Biko, a rice cake, is a native Filipino delicacy where glutinous rice is cooked with coconut milk and brown sugar then topped with caramelized coconut milk. |


Bebs here! I love to cook and try new things and DIY projects! And although I think of myself as a homebody, I like seeing other places from time to time.
If you are looking for a recipe and it ain't here, make a request and I will try my best to make it for you!

This Post Has 28 Comments

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  1. Absolutely delish 😋. My mother used to make a similar dish but uses cornmeal instead of rice.
    I love this, no heartburn with this. Thanks.

  2. Thank you. This opened a whole new world to me.
    My mind started going thru the different flavors I could add.
    Such as Chocolate, Banana, Rum, so on and on.

  3. I glad I found this recipe but I tweaked it a little bit. I used pandan flavor and added a drop of green food coloring and used white sugar instead of brown.

  4. Hi Bebs, I just found your site and I’m so thankful I did! I’ve perused your recipes and they look so good. I’ve already made the Champorado and the Pork B-BQue. Both winners by the way! They are very close to how I remember them as a child in Manila. Growing up in Canada, my Mom and Grandma always made these dishes for us so we wouldn’t forget our culture and finding your site and your recipes just brought back fond childhood memories.Biko is one of my alltime favourites so this recipe is next to be done 🙂 Based on the 2 recipes I’ve already tried, yours are the closest tasting to how my family cooked. Thanks very much for sharing.
    Cheers from Canada 🙂

  5. We are making all Filipino foods for Christmas this year, and my husband is super excited that I found this recipe. His mom is from the Philippines and it was something she used to make.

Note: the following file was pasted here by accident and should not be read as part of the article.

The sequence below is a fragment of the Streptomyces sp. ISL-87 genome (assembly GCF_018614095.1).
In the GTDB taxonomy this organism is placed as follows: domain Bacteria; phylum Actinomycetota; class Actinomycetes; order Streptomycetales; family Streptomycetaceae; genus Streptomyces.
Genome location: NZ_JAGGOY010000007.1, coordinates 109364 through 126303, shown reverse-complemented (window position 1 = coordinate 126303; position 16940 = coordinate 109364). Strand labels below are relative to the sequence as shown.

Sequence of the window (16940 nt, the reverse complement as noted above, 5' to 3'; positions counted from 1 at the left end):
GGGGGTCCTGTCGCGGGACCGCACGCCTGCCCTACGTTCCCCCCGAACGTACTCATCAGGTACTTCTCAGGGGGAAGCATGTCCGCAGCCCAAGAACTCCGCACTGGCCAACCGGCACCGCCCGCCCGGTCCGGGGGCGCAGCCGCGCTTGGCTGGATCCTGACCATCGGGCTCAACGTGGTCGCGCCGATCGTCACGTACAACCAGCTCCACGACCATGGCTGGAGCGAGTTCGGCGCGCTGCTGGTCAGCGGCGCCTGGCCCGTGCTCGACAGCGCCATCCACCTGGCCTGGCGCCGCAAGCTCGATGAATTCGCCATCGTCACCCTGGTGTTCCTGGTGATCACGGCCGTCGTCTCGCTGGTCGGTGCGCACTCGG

What brand or type of rice do you recommend for this since they usually arent marked as “glutinous” at the markets. Nishiki sushi rice is our staple rice – will this work or should I look for something like a thai sweet rice?

    1. Hi Kristin, sushi rice gets sticky when cooked but not as sticky as glutinous rice. Personally, I haven’t used Thai sweet rice but I looked it up and it seems to be the right kind. It should be long grained and milky white in color. I wish you all the best for your All-Filipino Christmas!

  6. Hi Bebs,

    I’ve been cooking kutsinta many times but I couldn’t find the good recipe that I want. I tried your recipe and I found out it’s chewy and yummy. Thank you so much for sharing

  7. These look delicious! Can’t wait to make these for my kids. By the way, what size pan did you use for this? 9×13?

  8. I’m glad I found this site& can’t wait to try the recipes! I love Filipino desserts, I don’t get to eat them very often unless I go to a Filipino party or when I’m in SanDiego where there are abundant restaurants that sell them. I live in Kansas & filipino restaurants are not common! My Mom usef to make many of these desserts but now my parents retired in the Philippines. I can’t wait to try these recipes & satisfy my sweet tooth. I want to make leche flan for my husband since it’s his favorite! He’s a small town man from Kansas who now loves Filipino food! Salamat for all the wonderful recipes!

    1. Hi Eidy, glad you like the site and I hope you enjoy the recipes. I will be updating the leche flan recipe really soon to share a secret I learned for a smoother leche flan with a video too. It will be out in some days, do wait for it! 🙂

  9. I’m glad i ran into this site. Iba talaga ang mga lutong Pinoy at mga kakanin pa. Only in the Philippines lang talaga. I copied and pasted them all and then printed them and include them on my compilations of Pinoy Recipes.